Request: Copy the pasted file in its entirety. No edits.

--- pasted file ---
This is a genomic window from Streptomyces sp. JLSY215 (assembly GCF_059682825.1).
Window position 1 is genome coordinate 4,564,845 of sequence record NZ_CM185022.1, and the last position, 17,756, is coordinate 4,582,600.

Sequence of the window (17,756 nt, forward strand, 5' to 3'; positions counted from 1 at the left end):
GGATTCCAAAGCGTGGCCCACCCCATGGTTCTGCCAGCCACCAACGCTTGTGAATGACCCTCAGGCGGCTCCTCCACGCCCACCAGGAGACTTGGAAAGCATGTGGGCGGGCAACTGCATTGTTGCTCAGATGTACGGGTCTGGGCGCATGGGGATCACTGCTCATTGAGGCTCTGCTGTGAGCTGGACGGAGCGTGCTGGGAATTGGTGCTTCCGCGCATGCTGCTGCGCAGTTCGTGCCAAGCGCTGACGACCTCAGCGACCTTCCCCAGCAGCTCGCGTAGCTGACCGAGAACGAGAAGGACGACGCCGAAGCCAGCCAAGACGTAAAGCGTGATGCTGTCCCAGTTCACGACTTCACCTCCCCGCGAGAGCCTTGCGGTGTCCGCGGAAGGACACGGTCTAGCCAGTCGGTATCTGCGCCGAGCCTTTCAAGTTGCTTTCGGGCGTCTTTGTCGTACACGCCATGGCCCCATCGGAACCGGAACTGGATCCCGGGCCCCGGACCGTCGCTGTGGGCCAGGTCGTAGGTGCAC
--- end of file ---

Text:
This is a genomic window from Streptomyces sp. JLSY215 (assembly GCF_059682825.1).
Window position 1 is genome coordinate 4,564,845 of sequence record NZ_CM185022.1, and the last position, 17,756, is coordinate 4,582,600.

Sequence of the window (17,756 nt, forward strand, 5' to 3'; positions counted from 1 at the left end):
GGATTCCAAAGCGTGGCCCACCCCATGGTTCTGCCAGCCACCAACGCTTGTGAATGACCCTCAGGCGGCTCCTCCACGCCCACCAGGAGACTTGGAAAGCATGTGGGCGGGCAACTGCATTGTTGCTCAGATGTACGGGTCTGGGCGCATGGGGATCACTGCTCATTGAGGCTCTGCTGTGAGCTGGACGGAGCGTGCTGGGAATTGGTGCTTCCGCGCATGCTGCTGCGCAGTTCGTGCCAAGCGCTGACGACCTCAGCGACCTTCCCCAGCAGCTCGCGTAGCTGACCGAGAACGAGAAGGACGACGCCGAAGCCAGCCAAGACGTAAAGCGTGATGCTGTCCCAGTTCACGACTTCACCTCCCCGCGAGAGCCTTGCGGTGTCCGCGGAAGGACACGGTCTAGCCAGTCGGTATCTGCGCCGAGCCTTTCAAGTTGCTTTCGGGCGTCTTTGTCGTACACGCCATGGCCCCATCGGAACCGGAACTGGATCCCGGGCCCCGGACCGTCGCTGTGGGCCAGGTCGTAGGTGCAC